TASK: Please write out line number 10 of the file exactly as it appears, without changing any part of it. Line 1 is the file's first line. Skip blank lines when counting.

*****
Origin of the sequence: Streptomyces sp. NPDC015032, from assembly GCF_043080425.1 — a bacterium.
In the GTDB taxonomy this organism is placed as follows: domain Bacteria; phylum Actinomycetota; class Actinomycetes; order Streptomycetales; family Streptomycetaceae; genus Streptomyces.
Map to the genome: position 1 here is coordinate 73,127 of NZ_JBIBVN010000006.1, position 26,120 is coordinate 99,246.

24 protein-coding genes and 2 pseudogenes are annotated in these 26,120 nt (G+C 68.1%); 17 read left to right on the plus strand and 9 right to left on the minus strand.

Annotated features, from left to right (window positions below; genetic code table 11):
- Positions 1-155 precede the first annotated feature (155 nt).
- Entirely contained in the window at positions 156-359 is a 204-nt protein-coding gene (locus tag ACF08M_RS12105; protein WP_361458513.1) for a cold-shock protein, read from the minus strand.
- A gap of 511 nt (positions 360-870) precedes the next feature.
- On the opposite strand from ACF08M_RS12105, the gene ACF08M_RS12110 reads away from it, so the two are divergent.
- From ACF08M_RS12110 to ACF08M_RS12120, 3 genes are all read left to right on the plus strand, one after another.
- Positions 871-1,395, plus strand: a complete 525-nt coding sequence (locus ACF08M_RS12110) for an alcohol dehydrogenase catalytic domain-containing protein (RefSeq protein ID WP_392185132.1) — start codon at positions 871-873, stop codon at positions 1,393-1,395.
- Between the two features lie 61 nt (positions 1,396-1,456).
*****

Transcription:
- From ACF08M_RS12110 to ACF08M_RS12120, 3 genes are all read left to right on the plus strand, one after another.